The laparoscopic instrument can allow for direct entry into the posterior cul-de-sac, or Pouch of Douglas, through the posterior portion of the vagina, which is perhaps the safest access site into the abdominal cavity. As the vagina is elastic, the posterior apex of the vagina is displaced away from the rectosigmoid, and provides a safe entry even in difficult surgical procedures. Combined with the relative ease of repair of the incision, colpotomy access to the abdominal cavity is safe for patients and convenient for surgeons.
  • [0057]
    Laparoscopic instrument 1 is introduced into vagina 100, distal end first, to the upper portion of a patient's vagina and posterior to the cervix in a patient with a uterus/cervix 101 intact, as seen in FIG. 8. Inflatable balloon 10 is oriented to approximately at the opening of the vagina. An air pump or other air source, such as CO2 gas, is connected to inflatable channel 4, and air flowed through inflatable channel 4 to inflate inflatable balloon 10, thereby occluding the outlet of the vagina to prevent loss of pneumoperitoneum during surgery.
  • [0058]
    The raised features 8 provide a visual and haptic target for placement of an incision in the posterior cul-de-sac (i.e. pouch of Douglas) 103 by the surgical instruments inserted into abdominal cavity 104 during traditional laparoscopic surgery. Raised features 8 enable the laparoscopic surgeon to make a transverse incision between these elevated surfaces at the apex of the vagina. This type of incision in the posterior vaginal wall is called a posterior colpotomy, and is technically challenging for most surgeons to perform without a visible or tactile guide. The incision is made from above, or within the abdominal cavity, using laparoscopic instruments, and accordingly requires that pneumoperitoneum has already been obtained.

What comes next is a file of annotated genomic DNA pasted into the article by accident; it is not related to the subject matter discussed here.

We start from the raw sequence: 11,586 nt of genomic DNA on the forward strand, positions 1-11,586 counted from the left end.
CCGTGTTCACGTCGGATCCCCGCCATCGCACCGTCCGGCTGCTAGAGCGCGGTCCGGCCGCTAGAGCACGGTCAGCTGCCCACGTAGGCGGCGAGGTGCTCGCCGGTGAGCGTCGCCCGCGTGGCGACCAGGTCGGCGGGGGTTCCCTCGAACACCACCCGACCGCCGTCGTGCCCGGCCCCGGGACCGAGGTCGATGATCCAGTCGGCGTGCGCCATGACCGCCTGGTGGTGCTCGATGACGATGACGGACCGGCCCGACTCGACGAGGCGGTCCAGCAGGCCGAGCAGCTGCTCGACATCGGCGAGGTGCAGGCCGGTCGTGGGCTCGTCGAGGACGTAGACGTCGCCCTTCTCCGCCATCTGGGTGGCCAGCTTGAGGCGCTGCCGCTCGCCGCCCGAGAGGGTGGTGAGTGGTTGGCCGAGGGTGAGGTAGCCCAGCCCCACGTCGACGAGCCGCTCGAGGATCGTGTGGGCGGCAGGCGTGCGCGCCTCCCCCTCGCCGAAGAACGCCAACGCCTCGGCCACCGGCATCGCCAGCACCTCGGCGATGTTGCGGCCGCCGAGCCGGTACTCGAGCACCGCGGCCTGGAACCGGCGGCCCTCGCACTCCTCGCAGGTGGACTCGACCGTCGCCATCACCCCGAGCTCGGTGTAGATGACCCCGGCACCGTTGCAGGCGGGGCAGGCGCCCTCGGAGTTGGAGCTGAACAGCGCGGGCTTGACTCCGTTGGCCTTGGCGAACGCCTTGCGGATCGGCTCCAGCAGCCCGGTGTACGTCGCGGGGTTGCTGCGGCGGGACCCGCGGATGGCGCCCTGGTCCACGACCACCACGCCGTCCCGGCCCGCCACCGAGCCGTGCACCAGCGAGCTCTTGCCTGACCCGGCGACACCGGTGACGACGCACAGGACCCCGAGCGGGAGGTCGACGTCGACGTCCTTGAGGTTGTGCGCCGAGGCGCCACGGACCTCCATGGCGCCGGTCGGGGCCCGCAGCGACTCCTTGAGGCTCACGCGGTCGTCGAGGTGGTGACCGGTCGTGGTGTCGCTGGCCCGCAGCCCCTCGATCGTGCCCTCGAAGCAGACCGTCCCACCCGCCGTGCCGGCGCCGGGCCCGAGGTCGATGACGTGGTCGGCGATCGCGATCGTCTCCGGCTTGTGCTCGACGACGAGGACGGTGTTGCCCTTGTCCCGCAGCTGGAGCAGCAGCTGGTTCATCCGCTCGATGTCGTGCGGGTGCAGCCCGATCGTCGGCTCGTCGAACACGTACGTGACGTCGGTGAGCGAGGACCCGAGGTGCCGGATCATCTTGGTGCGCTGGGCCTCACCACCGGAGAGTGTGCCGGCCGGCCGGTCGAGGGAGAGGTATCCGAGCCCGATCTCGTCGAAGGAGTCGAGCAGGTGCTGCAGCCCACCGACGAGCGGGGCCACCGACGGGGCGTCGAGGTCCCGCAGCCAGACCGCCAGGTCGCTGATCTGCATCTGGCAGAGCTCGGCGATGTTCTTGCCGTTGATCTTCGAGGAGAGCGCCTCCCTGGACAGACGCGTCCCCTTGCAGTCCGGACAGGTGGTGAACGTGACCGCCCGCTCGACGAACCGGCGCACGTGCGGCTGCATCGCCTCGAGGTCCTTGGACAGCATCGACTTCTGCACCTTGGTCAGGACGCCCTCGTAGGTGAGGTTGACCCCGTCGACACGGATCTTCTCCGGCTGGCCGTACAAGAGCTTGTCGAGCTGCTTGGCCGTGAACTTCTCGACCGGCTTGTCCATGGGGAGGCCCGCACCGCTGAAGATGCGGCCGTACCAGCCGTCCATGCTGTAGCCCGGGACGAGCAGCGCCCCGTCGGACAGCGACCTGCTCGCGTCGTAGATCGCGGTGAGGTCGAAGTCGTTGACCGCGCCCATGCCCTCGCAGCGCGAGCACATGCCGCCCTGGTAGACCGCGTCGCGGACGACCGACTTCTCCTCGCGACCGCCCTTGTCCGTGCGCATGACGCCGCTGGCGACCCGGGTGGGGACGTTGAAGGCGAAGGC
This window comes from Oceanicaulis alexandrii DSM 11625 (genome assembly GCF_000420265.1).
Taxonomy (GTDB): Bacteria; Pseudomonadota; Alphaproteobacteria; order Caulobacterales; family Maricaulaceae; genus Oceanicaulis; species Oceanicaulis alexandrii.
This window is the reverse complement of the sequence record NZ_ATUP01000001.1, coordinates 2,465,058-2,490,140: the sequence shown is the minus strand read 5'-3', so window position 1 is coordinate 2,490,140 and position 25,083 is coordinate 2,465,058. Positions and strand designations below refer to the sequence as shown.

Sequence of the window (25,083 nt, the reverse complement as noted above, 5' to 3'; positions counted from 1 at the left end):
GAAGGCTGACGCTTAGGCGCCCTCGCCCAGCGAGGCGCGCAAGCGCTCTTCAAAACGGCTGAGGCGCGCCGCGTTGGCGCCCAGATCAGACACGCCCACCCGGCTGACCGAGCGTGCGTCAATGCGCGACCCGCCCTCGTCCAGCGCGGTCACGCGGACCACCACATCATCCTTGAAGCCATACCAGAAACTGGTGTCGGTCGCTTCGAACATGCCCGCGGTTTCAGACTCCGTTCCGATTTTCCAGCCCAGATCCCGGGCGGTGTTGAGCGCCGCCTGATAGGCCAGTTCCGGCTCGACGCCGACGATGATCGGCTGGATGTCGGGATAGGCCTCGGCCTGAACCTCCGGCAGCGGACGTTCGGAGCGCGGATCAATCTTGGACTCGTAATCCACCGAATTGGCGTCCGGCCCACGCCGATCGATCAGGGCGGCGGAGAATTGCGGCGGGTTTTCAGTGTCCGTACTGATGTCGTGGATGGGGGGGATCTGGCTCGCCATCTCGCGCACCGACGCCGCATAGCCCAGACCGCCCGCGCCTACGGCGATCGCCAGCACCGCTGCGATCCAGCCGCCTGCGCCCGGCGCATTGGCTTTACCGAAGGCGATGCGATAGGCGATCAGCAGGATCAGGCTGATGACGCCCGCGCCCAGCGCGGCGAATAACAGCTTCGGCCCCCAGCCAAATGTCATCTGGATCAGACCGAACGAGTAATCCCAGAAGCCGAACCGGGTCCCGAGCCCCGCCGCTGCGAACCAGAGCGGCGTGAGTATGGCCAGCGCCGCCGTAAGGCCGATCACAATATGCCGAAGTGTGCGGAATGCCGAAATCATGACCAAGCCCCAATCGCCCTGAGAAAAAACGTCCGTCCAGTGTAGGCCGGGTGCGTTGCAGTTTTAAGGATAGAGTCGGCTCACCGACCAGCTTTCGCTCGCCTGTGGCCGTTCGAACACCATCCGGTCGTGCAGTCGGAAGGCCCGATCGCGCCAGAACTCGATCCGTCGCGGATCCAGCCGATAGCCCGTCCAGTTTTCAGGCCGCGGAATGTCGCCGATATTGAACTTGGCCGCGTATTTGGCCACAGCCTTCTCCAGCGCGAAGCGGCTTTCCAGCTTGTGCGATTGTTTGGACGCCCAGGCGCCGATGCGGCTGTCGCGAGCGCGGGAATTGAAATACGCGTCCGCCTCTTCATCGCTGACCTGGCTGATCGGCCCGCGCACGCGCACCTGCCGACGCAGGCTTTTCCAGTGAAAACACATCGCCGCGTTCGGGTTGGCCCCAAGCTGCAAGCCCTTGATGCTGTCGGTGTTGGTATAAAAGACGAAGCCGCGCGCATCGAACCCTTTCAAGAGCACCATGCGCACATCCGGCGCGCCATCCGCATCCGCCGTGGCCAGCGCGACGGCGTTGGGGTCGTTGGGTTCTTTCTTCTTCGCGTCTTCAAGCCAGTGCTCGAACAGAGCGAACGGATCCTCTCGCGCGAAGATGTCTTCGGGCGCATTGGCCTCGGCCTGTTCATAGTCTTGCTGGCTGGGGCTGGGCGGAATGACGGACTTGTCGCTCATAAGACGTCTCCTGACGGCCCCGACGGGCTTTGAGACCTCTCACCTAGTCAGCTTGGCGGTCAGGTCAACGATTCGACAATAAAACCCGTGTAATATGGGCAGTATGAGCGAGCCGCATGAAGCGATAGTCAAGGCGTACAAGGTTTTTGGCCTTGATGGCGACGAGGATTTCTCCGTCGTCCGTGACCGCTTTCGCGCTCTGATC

• [0059]
    An incision was made in the pouch of Douglas and distal end 6 of laparoscopic instrument 1 was placed into the incision. Alternatively, a posterior colpotomy incision can be made, through which the distal end of the sheath may be introduced directly. Upon creation of the vaginal incision, the surgeon positioned distal end cap 35 such that insufflation channel 31 was directed toward the abdominal cavity. An air source, or CO2 gas, was attached to insufflation port 30 and pneumoperitoneum established.
  • [0060]
    Sheath opening 9 was aligned with the vaginal incision and actuator mechanism 5 advanced distally, causing deployment arm 42 to advance distally and extending specimen bag 40 through sheath opening 9, through the vaginal incision and into the patient's abdominal cavity. Upon insertion into the patient's abdomen, deployable ring 11 rebounded to its preformed shape, opening specimen bag 40, as seen in FIGS. 7 and 9. When deployable ring 11 is clear of sheath opening 9 and the vagina incision, the deployable ring springs open to a diameter that is sufficiently large to accommodate a specimen 50. The deployable ring and open end of the specimen bag are held in place by the actuator mechanism.
  • [0061]
    Specimen 50 is placed into specimen bag 40 with laparoscopic tools, as seen in FIG. 9. After placement of specimen 50 into specimen bag 40, the surgeon pulls on actuator mechanism 5, causing the deployable ring 41 to retract into sheath 2, thereby causing the deployable ring to return into the sheath and closing the specimen bag 40. Inflatable balloon 10 was then deflated, and actuator mechanism 5 retracted, withdrawing specimen bag 40 at least partially into sheath 2. Sheath 2 was thereafter removed from the vagina, removing the specimen. Depending on size, specimen 50 may be removed by enlarging the incision in the vagina, or may be morcellated within the specimen bag in the abdominal cavity to facilitate removal of the specimen bag through the incision in the vagina.
  • Example
  • [0062]